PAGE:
And it has served me well, but I think it’s time to move on. Teacherpants isn’t really about that any more. Or maybe it still is about taking risks and heroism, but I no longer see that as something I need to prove. I feel that the Teacherpants voice has developed a degree of autonomy: through my writing, I have defined my pants.
The header on my current page came with the WordPress theme I know it’s a bit of a Robert Frost-y cliche, but it’s a pretty shot and it does capture a little of the spirit of the blog, the introspective journey, the moodiness. I’ll leave it up for a while. Probably something more apropos will come along eventually, but I’m not going to force it.
I’ll let go when it no longer serves me.
*although perhaps a little too much like this
**well ideally — I don’t know whether I personally was ever that conscientious
*** and also
**** probably if you were really clever, you could do something with Roland Barthes here, but all I remember about him right now is that he was run over by a car because he was reading while crossing the road
in which the blogger shamelessly appropriates a trope from a popular movie to help explain why the blog looks different
So there was a point when I actually had a little too much free time.
Coincidentally, this was the time when WordPress’s Blogging 201 online course started. I signed up, thinking that this could be a way to make the blog better, and at the same time give me something to blog about. After each online lesson, I would write a post in which I both commented on the new information and implemented it.
And yeah that didn’t happen. I started a couple, but they are still floating around in the drafts folder.*
It’s partly that the free time evaporated, but I think there was a little bit more going on. I just wasn’t comfortable with that degree of self-examination in a public forum. This might sound strange to some, as self-examination seems to be the whole theme of Teacherpants, but I guess there is a limit; it’s also important that this self-revelation be on my own terms.
One thing did stick, as you can see. One part of the course was a blog audit lesson. I realized that it had been a long time since I had done anything with the visuals, so I decided to do my homework and take a critical look at the physical aspect of Teacherpants. I actually hadn’t looked at the blog that much, as I spent most of my time on the Edit Post pages. So when I switched to the public site and looked at it honestly, I was a little perturbed.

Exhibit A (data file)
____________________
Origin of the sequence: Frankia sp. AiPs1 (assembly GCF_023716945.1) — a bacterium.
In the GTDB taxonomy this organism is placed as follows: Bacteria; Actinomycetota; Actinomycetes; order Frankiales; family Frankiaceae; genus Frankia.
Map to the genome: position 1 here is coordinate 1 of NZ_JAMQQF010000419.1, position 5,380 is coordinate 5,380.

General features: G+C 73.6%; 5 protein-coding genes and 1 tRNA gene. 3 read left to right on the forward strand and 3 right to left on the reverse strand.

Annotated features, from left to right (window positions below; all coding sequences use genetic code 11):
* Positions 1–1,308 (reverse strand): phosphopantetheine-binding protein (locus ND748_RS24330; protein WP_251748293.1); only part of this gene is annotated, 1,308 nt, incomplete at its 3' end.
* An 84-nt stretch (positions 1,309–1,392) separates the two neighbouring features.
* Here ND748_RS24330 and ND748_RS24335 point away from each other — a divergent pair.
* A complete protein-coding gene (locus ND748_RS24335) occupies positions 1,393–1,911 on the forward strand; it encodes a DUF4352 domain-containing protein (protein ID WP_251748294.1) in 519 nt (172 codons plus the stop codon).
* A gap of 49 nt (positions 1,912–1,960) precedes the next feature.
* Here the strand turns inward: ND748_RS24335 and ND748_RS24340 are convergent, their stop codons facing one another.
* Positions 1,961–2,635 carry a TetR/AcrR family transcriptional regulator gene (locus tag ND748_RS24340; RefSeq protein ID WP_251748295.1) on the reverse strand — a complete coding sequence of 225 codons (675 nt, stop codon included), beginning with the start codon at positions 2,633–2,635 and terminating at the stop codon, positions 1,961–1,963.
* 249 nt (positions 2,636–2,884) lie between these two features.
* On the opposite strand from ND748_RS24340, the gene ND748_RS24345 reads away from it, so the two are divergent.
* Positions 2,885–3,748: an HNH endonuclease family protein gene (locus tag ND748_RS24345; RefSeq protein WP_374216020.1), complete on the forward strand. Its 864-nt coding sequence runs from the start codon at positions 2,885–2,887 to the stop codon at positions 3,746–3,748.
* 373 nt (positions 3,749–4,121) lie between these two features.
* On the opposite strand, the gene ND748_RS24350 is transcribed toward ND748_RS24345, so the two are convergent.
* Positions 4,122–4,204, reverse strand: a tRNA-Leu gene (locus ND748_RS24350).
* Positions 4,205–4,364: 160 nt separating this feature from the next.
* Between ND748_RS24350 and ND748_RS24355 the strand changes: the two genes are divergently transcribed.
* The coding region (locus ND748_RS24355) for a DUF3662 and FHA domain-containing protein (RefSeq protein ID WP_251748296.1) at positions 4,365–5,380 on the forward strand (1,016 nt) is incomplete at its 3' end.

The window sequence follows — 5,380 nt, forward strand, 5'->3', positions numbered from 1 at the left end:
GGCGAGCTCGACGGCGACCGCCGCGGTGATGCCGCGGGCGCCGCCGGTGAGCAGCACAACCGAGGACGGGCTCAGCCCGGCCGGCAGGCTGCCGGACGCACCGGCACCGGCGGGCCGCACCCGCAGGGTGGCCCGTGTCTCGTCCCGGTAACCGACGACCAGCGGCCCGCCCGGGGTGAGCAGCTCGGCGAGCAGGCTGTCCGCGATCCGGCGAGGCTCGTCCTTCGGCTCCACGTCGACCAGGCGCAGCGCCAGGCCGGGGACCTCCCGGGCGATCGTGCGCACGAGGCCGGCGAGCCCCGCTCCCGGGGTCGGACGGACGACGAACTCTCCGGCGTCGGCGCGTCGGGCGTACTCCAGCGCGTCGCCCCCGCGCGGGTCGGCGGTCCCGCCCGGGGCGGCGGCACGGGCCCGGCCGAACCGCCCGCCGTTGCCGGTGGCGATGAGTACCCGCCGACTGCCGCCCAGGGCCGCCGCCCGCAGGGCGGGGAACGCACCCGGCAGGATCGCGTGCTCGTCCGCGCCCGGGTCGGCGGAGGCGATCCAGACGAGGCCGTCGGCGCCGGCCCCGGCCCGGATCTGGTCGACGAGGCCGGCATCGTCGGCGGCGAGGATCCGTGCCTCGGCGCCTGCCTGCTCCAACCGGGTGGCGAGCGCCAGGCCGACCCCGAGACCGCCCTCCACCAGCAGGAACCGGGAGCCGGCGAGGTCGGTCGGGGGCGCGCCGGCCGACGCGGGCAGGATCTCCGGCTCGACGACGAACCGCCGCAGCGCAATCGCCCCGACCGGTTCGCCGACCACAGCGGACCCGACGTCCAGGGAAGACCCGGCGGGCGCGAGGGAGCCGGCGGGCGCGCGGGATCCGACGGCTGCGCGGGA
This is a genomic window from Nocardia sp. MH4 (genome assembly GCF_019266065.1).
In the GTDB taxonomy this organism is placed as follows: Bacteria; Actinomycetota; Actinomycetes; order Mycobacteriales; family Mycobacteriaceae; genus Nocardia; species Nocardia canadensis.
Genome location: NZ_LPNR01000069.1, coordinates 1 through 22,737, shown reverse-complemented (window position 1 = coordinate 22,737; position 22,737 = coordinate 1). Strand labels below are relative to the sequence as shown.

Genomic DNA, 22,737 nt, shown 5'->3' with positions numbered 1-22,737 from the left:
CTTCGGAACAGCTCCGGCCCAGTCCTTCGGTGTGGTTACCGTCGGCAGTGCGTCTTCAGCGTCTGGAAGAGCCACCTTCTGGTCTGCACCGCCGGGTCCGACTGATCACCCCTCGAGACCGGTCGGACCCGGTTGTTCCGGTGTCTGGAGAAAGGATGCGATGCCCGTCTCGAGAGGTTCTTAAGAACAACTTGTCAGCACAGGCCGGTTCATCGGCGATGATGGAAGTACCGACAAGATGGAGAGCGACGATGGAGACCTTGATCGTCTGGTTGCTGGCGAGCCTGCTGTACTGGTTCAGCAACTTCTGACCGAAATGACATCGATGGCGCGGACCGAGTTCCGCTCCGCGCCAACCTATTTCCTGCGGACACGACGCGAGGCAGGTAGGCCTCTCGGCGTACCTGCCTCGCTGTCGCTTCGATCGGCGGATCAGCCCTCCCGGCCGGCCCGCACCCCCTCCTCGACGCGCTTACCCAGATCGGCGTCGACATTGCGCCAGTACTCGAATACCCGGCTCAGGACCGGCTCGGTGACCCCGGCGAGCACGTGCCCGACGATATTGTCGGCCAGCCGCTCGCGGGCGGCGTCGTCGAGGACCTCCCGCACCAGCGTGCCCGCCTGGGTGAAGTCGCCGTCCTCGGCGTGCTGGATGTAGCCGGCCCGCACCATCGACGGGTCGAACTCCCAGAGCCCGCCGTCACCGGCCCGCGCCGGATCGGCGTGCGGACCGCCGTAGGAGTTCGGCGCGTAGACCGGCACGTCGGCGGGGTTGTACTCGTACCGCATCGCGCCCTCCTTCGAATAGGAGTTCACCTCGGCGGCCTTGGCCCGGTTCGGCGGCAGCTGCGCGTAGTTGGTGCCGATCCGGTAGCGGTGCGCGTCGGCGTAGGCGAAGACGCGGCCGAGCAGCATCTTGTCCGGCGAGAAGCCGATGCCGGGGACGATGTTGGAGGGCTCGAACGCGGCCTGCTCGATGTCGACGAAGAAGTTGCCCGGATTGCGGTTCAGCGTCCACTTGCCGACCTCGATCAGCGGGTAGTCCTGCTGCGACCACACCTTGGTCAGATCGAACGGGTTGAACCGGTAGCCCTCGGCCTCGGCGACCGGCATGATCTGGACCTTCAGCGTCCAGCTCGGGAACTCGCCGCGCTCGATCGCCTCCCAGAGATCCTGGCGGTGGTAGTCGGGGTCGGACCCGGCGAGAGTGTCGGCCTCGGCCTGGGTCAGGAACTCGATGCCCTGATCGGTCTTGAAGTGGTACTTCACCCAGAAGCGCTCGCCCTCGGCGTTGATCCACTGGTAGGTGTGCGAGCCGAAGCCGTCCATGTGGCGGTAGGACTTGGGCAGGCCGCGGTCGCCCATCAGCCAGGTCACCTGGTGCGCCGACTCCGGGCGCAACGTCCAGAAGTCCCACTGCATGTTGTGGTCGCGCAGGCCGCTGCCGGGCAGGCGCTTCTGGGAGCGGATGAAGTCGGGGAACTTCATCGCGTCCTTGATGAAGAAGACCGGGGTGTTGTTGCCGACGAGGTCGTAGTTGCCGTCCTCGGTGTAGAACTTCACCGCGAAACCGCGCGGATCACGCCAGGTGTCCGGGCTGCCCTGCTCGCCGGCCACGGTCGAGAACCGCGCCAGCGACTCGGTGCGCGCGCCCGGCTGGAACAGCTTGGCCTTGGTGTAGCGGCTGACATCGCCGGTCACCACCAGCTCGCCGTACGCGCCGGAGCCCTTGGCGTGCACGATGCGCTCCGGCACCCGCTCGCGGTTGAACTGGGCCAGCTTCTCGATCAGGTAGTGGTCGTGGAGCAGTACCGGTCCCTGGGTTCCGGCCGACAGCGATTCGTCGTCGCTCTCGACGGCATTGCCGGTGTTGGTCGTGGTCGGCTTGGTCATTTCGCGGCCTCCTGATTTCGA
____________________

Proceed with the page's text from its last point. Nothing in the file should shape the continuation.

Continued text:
It was painful. Not in the sense that it was embarrassing or naive, but literally: it hurt my eyes to read it. The dense text was surrounded by black borders, and the background image featured horizontal black and white slashes representing the branches of an ice-covered tree. The harshness of the image and the way the lines clashed with the rows of type did not make it easy to get through the long narrow paragraphs of educational exploration.
My blog didn’t always looks like that. My first background was a green Japanese print that I stole off Google Image. It was soothing and unobtrusive, but it gave the blog its own feel. The problem was that the image wasn’t particularly personal to me, and I wasn’t even sure where it came from.
Then the icestorm of 2013 happened, bringing with it amazing photographic opportunities. I ..um … adopted the new background image from a friend’s photograph**. I found the consistent colour scheme and wintry feel somehow satisfying. And perhaps it was.
But then I kind of forgot about it, and it stayed there, for a year and a half. In fact, it’s probably the only background image that most of my readers have seen. Maybe it was time to acknowledge that the ice storm was over.
So now, I thought, it was really time for a change. Once I decided to remove the background image, I thought about changing the theme altogether. The black borders were kind of oppressive, especially when they surrounded posts of over 600 words. I wanted people to read my pieces thoroughly, right? Why was I making it so hard for them?
A lot of the best blogs that I read are quite minimalist, Spartan, even. I wanted to move in that direction, but I wasn’t quite ready for that degree of simplicity. For one thing, I like a bit of flash, and for another, I don’t have the typographic skills to make that 0-style thing work.
So I’ve chosen the new theme that you see now. It’s simple, but it has its own character. The layout suits the way I’m feeling right now. For one thing, there’s a nostalgic element. It looks a lot like an old broadsheet, and, even more, like a student newspaper. I spent some time working on my college newspaper — not long, but I remember those hours fondly. For another, the busy-ness on the page somehow mimics the slightly attention deficit way my mind works — I like the way everything is laid out together, making it possible to flit from story to story.
I’m not 100% sure about this theme. For one thing, this open layout makes tracking difficult. One click to the homepage reveals so many posts. How can I tell which ones they are actually reading? I can always put in a “Read More” tag. This would be good for metrics, but it feels a little coy and mean-spirited. It seems to say, “Okay, if you want anything more, you have to do this for me.”